September 13, 2017
   Posted in News From Other Sites

By Sarah Gibbens, National Geographic.

Read Original Story here,

Scientists have speculated that warming temperatures may be making the region’s terrain more unstable.

What caused a stream of gooey, earthen debris to ooze through an empty field? Experts aren’t quite sure.

Video recently went viral on Chinese social media sites Weibo and WeChat showing a river of mud and grass moving through what social media users recognized as the Dimye village on the Qinghai-Tibet Plateau on September 7.

Unlike some landslides that can be quick and sudden, this moving mound is an earthflow, a type of landslide that generally oozes.

“It’s a slow, unstoppable force, but it’s not immediately going to kill anybody,” said landslide researcher Mika McKinnon.

According to local media, there were no fatalities or injuries from the September 7 flow, but one family’s ranch, seen in the video, was lost along with their car.

What Caused It?

Since the video began circulating on international social media accounts, many have speculated that the flow was caused by the melting of permafrost, or soil that’s normally frozen year-round. This kind of melting and the oddly pockmarked landforms that it creates are known as thermokarst.

Permafrost plays an important role in cold environments by keeping the overlying layer of soil in place and serving as the foundation on top of which trees and plants grow.

This permanently frozen ground covers about 24 percent of land in the Northern Hemisphere, according to figures on the meteorology site Weather Underground. The International Panel on Climate Change estimates that somewhere around the middle of the 21st century, nearly 20 to 35 percent of it could be gone.

This thawing could make the terrain more dangerous to those who live near warming sites.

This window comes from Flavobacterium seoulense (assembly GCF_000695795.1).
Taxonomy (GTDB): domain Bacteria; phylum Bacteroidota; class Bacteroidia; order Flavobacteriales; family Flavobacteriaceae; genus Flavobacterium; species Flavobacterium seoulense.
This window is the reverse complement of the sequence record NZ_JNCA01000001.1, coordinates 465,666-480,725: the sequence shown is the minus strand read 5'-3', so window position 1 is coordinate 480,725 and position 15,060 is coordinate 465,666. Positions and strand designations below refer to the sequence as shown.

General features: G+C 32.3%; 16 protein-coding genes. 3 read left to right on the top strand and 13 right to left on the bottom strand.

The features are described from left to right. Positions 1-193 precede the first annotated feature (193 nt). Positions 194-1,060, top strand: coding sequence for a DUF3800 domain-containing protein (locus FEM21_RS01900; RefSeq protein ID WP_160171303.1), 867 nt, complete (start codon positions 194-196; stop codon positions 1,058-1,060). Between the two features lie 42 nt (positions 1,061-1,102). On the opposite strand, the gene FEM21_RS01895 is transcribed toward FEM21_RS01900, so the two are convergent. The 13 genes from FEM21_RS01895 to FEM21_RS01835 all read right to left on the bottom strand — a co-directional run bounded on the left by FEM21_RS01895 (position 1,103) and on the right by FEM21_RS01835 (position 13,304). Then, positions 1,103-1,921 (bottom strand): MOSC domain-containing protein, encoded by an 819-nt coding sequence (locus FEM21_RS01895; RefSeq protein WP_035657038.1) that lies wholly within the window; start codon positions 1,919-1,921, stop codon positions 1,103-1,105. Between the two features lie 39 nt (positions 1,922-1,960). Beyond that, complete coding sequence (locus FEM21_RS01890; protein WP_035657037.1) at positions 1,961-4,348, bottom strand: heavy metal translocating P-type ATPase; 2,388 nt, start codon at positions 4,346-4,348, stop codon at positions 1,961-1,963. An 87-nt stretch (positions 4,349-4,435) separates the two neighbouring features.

When underlying permafrost begins to warm, it thaws and can no longer support the soil above it. Depending how much permafrost sits beneath a region, the ground can become highly unstable.

“Say you take a pork chop out of the freezer—it won’t melt away. It will shift from a frozen state to a thawed state,” said Sarah Godsey, a professor at Idaho State University who has studied permafrost melt in Alaska. “But if that pork chop was 50 percent ice, you’d have a different story. Ice content is really important.”

Thermokarst has been observed previously in the Qinhai-Tiber Plateau. A study published in the journal Scientific Reports noted in May that desertification in the region was contributing to permafrost thaw.

However, it’s unclear whether thawing permafrost is to blame for this particular earth flow, or whether unusually warm weather thawed a top layer of temporarily frozen soil. Scientists say that it’s impossible to decisively determine what caused the landslide from the video alone.

Without obvious chunks of frozen material visible in the video, it’s unclear whether permafrost in the area has thawed, according to McKinnon.

In response to the video, McKinnon and a colleague from Tibet worked to find satellite images that would provide a better before-and-after look at the region, but geopolitical tensions made the task difficult. A village name used by local Tibetans, for example, may not be reflected in Chinese satellite images.

Godsey agreed that without studying the soil composition in the area, stating for certain that the earthflow was caused by thawing permafrost was difficult to say. She noted differences in a video she published in 2010 that shows thawing permafrost in Alaska.

Where Is Permafrost Thawing?

While we don’t know for sure that the earthflow in Tibet was caused by thawing ground ice, it’s a problem happening around the world that promises to have big impacts. (Read about how thawing permafrost is exposing Alaska’s ancient artifacts.)

In an email with National Geographic, University of Sussex geography professor Thomas Opel noted that he saw a slide similar to the one in Tibet in the Siberian Arctic.

“In many regions, the depths of the seasonal thawing have increased due to climate warming,” he says.

As greenhouse gases increase global temperatures, he says, warming permafrost can in turn release a slew of carbon and further raise temperatures.

McKinnon observed that the video shows landslide scars on hills in the surrounding regions, meaning this likely isn’t the first time the ground has shifted beneath the surface in this region. However, more research is needed to pinpoint where those landslides came from.

As with most landslides, she observed, it usually begins slowly and becomes evident all at once.

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